Suetonius “The Twelve Cesars”If a friend asked me to tell him if it is worth it to read Suetonius’ book “The Twelve Cesars”, I would say it is. This book, though old, is still very interesting and informative today. It is important to note however, that the writing style of Suetonius’ day was much different from our own. Some readers might be confused and exasperated with Suetonius’ diction and syntax. He uses very long expressions and details to describe people and events that may not even be necessary to describe.
But it is because of this extreme attention to detail that “The Twelve Cesars” is important to read.Even if you do not like Suetonius’ style, you must agree that he has achieved his goal of adequately exploring the lives of these 12 men. He wrote more than an adequate biography; he wrote an exquisite history of a very important period in the Roman world. Suetonius wrote so accurately that many historians today use his writings to describe the lives of the Caesars. Before reading the book, I must admit I did not know very much about the Caesars that ruled Rome. I had only heard of Julius Caesar and Caesar Augustus, and between the two, I only had a vague idea of what they did. Now after reading “The Twelve Caesars” I have a much clearer understanding of who these men were and what they did. Each one of them impacted the world in different ways, and some of their decisions still echo through the modern world.
Suetonius has given me a better understanding of the Caesars and Rome. The two Caesars that caught my attention the most were Augustus and Gaius. These two represent a stark contrast between the rulers f Rome. One was a visionary and a leader, the other was an insane megalomaniac. Suetonius did a good job of describing not only the men and their actions, but how these actions affected the Romans and the world. All of the men were important and influential, but Suetonius’ description of these two captured my attention. What impressed me most about the book was the incredible detail he used to describe people, places, events, and things. As I said, some people may find all this detail to be tedious.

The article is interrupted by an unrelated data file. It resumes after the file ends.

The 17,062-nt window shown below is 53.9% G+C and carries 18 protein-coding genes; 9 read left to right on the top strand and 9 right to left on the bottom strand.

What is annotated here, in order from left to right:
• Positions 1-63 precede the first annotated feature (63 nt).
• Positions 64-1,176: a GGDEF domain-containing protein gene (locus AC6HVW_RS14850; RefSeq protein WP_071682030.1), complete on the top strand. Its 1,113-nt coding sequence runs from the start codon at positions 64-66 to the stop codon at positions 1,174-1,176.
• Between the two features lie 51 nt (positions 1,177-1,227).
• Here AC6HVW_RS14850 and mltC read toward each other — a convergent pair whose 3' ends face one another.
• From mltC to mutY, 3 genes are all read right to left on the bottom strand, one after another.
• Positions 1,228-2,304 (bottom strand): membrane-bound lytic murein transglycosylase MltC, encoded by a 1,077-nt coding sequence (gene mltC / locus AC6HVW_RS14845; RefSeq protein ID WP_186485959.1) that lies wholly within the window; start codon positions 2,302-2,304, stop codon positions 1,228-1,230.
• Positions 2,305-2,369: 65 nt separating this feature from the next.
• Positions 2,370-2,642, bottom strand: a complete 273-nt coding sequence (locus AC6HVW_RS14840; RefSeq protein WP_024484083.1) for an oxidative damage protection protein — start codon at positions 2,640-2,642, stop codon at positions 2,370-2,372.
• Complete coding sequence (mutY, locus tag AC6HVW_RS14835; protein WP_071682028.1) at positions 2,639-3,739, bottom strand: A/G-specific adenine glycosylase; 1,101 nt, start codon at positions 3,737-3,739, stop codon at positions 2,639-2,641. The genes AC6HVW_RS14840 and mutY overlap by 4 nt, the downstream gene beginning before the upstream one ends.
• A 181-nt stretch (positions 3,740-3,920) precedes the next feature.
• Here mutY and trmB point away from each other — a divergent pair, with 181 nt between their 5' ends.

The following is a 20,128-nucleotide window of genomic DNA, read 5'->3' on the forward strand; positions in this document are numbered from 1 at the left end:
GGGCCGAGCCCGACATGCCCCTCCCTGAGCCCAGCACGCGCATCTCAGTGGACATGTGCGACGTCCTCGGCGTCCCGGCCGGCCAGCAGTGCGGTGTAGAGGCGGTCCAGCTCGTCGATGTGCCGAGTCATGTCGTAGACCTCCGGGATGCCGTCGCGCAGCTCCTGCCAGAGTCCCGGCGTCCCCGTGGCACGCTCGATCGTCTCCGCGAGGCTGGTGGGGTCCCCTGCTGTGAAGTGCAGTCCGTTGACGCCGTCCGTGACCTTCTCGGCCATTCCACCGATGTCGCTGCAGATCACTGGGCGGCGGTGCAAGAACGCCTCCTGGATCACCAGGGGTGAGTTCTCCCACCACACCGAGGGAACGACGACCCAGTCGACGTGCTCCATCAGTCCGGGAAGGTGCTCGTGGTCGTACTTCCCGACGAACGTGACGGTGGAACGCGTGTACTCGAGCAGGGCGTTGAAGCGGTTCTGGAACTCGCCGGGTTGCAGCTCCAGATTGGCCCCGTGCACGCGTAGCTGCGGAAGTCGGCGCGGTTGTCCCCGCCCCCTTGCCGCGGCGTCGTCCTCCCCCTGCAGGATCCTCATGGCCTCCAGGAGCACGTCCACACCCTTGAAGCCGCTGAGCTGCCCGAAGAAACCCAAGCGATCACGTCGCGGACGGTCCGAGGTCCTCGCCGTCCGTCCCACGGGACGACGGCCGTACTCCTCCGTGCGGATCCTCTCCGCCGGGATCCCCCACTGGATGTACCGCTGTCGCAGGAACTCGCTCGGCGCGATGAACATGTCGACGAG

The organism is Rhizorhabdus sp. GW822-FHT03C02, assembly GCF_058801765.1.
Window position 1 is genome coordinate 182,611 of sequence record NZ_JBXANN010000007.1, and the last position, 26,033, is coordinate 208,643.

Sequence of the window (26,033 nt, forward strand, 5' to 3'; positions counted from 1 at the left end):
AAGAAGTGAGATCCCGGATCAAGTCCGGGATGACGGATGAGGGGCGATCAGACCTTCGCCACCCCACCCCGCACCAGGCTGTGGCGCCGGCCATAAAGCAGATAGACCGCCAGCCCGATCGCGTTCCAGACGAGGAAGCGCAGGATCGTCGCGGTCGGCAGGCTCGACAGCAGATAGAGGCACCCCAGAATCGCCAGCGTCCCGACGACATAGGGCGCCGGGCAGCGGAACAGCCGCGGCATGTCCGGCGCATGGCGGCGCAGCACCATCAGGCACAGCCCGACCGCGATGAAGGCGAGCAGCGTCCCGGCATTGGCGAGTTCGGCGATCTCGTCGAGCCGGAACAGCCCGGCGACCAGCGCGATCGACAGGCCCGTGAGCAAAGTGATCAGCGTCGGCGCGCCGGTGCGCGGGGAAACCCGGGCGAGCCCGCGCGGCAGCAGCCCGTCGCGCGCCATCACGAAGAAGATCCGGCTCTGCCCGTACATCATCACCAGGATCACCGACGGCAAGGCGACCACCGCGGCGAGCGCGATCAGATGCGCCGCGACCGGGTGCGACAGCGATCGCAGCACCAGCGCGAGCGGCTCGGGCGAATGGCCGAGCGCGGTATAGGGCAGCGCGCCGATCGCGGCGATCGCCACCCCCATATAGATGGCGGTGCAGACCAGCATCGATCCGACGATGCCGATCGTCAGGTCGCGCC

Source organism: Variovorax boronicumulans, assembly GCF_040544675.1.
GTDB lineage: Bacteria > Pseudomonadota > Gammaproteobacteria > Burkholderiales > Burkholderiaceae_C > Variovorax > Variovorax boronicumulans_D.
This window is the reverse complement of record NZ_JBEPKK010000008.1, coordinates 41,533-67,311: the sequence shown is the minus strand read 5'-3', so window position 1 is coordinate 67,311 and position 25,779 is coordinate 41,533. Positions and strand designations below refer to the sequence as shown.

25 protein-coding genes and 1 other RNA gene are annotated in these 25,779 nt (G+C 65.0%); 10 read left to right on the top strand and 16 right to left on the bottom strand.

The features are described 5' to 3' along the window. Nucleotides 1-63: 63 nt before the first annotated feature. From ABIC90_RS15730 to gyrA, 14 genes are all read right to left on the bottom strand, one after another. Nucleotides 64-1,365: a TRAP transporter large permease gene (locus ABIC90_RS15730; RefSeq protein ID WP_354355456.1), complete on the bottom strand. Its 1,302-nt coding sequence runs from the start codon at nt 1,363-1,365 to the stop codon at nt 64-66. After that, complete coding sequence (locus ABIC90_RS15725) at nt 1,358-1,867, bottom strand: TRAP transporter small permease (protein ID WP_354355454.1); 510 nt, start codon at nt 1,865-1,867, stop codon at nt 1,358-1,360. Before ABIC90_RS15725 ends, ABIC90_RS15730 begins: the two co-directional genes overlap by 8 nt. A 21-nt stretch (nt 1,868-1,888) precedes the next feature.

I however think that it was important to have such details to paint an accurate picture of ancient Rome. Also, the way that Suetonius presented the different Caesars’ lives gave a very well-balanced view of each man. He would start off with the virtues of the men, describing their good deeds and positive influences on the citizens of Rome.
Then, he would switch sides and tell of the man’s most hideous vices. The end result is a mix of respect and disgust for the Caesar, which is probably the best way to look at these rulers of Rome. Each Caesar committed both wonderful and vile deeds while in power, so none are totally free from sin.
I think that Suetonius did a very good job of collecting information about the Caesars. Many times, modern historians use his writings to get a clearer view of what the Roman civilization was really like. He obviously did many years of research to get the level of detail he wanted for this book.
Now, one can not know for sure that everything in Suetonius’ writings is the truth, but for the most part his sources seem creditable. His use of the imperial archives of Emperor Hadrian is proof enough that he really did work diligently to have truthful information. Of all of the Caesars, two of them captured my attention the most. First was Caesar Augustus who seemed to be a god among men. His rule was truly the golden age for the people of Rome. The other was Gaius, who is a stark contrast to Augustus. His rule plunged Rome into bankruptcy, riots, and madness. He inspired pity and hatred in equal amounts in the citizens.
The fact that these two men held the same power over Rome astonishes.